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BHP in Canadian Charm Offensive for Potash Bid

William MacNamara and Javier Blas

BHP Billiton will launch its charm offensive in Canada this week, as the mining group seeks to convince Canadian regulators and Potash shareholders of the value in its $39 billion (£25.1 billion) bid to take over the fertiliser producer.

Bhp Billiton Headquarters
William West | AFP | Getty Images

The clock has now started ticking on BHP’s hostile bid for Potash .

In the 60-day first round of the offer, Potash shareholders can choose to tender their shares to BHP for $130 each in cash before October 20.

Potash’s board last week called the $130 offer “grossly inadequate”, but BHP went hostile and is taking its offer straight to shareholders.

The Canadian group’s shares ended the week at nearly $150 in New York, suggesting expectations of a higher offer that people close to BHP sought to dampen by saying the company “will be very disciplined on price”.

BHP executives will this week meet Canadian antitrust authorities and Investment Canada. BHP must convince this second body that the bid is of “net benefit” to Canada.

It has already promised to “renationalise” Potash by locating head-office functions in Saskatchewan province and not Chicago, where its US chief executive and other leaders are based.

BHP must also woo the securities commission of Saskatchewan, which can decide how long to allow Potash’s shareholder rights plan – or “poison pill” – to stay in place.

Canada has so far been friendly to foreign resources takeovers.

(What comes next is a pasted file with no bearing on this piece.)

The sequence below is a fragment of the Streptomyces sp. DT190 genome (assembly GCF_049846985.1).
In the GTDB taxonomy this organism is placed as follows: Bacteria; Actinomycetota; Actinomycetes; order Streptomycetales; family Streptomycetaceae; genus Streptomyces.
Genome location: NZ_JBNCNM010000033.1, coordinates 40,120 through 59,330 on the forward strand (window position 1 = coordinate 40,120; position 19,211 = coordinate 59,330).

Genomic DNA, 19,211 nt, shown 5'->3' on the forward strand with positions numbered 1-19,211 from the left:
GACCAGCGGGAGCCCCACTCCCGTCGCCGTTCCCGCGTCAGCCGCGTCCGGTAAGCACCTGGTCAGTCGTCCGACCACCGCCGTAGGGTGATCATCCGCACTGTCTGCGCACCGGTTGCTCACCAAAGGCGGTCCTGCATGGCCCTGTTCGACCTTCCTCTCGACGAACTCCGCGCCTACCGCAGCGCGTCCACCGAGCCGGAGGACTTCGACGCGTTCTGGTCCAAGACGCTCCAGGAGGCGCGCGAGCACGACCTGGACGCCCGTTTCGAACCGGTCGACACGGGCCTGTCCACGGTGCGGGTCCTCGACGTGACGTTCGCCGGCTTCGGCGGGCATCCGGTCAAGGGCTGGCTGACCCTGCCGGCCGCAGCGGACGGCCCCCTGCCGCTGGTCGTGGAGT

In the past five years Brazil’s Vale has bought Inco, the nickel miner; Switzerland’s Xstrata bought Falconbridge, another nickel miner; and the UK’s Rio Tinto bought Alcan, the aluminium producer.

However, BHP wants not only to take over Potash but also to break Canpotex, a Canada-based marketing cartel for Potash.

Potash is one of three members of the cartel, which seeks influence over market prices by regulating potash production levels.

Local politicians have warned about the impact of BHP’s intention to run Potash’s mines at full capacity and abandon cartel pricing.

“It is a strength of Saskatchewan that these companies work together to market the potash,” said Brad Wall, premier of the province.

Mosaic, the other main Canpotex member, has also voiced concerns.

BHP will also this week start reaching out to Potash’s fragmented base of shareholders, many of which are Canadian institutions.

The biggest single shareholder with 7 percent, however, is a branch of Capital Group, a Los Angeles-based investor. To force a takeover BHP must persuade holders of 66.7 per cent of Potash shares to accept its offer – either the current one or a sweetened one.

While the bid is now hostile, BHP may reach out to its target’s management over the coming weeks and months to arrive at an agreed offer, according to a mergers-and-acquisitions banker in London.

BHP reports annual results on Wednesday for its year ending June and earnings per share are expected to be $2.38 ($1.92) on the back of high iron ore and copper prices.